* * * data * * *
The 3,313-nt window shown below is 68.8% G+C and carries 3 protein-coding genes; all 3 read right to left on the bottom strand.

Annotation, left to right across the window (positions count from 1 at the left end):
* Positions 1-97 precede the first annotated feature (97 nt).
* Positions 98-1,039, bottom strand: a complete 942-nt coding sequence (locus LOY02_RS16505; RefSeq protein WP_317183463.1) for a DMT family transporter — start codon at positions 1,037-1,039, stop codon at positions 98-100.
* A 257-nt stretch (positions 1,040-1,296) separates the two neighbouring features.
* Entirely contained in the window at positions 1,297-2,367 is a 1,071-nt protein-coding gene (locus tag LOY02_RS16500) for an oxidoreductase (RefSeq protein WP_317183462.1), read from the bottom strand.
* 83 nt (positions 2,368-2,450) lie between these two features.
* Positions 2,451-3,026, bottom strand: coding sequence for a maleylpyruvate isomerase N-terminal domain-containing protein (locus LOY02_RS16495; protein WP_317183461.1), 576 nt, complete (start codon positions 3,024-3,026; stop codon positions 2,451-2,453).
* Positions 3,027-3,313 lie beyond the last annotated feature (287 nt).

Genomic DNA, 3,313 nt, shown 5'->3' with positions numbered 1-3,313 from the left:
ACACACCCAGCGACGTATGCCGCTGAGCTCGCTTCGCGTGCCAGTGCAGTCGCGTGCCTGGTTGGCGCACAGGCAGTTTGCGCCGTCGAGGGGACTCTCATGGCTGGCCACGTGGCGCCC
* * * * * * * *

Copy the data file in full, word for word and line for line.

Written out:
The 3,313-nt window shown below is 68.8% G+C and carries 3 protein-coding genes; all 3 read right to left on the bottom strand.

Annotation, left to right across the window (positions count from 1 at the left end):
* Positions 1-97 precede the first annotated feature (97 nt).
* Positions 98-1,039, bottom strand: a complete 942-nt coding sequence (locus LOY02_RS16505; RefSeq protein WP_317183463.1) for a DMT family transporter — start codon at positions 1,037-1,039, stop codon at positions 98-100.
* A 257-nt stretch (positions 1,040-1,296) separates the two neighbouring features.
* Entirely contained in the window at positions 1,297-2,367 is a 1,071-nt protein-coding gene (locus tag LOY02_RS16500) for an oxidoreductase (RefSeq protein WP_317183462.1), read from the bottom strand.
* 83 nt (positions 2,368-2,450) lie between these two features.
* Positions 2,451-3,026, bottom strand: coding sequence for a maleylpyruvate isomerase N-terminal domain-containing protein (locus LOY02_RS16495; protein WP_317183461.1), 576 nt, complete (start codon positions 3,024-3,026; stop codon positions 2,451-2,453).
* Positions 3,027-3,313 lie beyond the last annotated feature (287 nt).

Genomic DNA, 3,313 nt, shown 5'->3' with positions numbered 1-3,313 from the left:
ACACACCCAGCGACGTATGCCGCTGAGCTCGCTTCGCGTGCCAGTGCAGTCGCGTGCCTGGTTGGCGCACAGGCAGTTTGCGCCGTCGAGGGGACTCTCATGGCTGGCCACGTGGCGCCC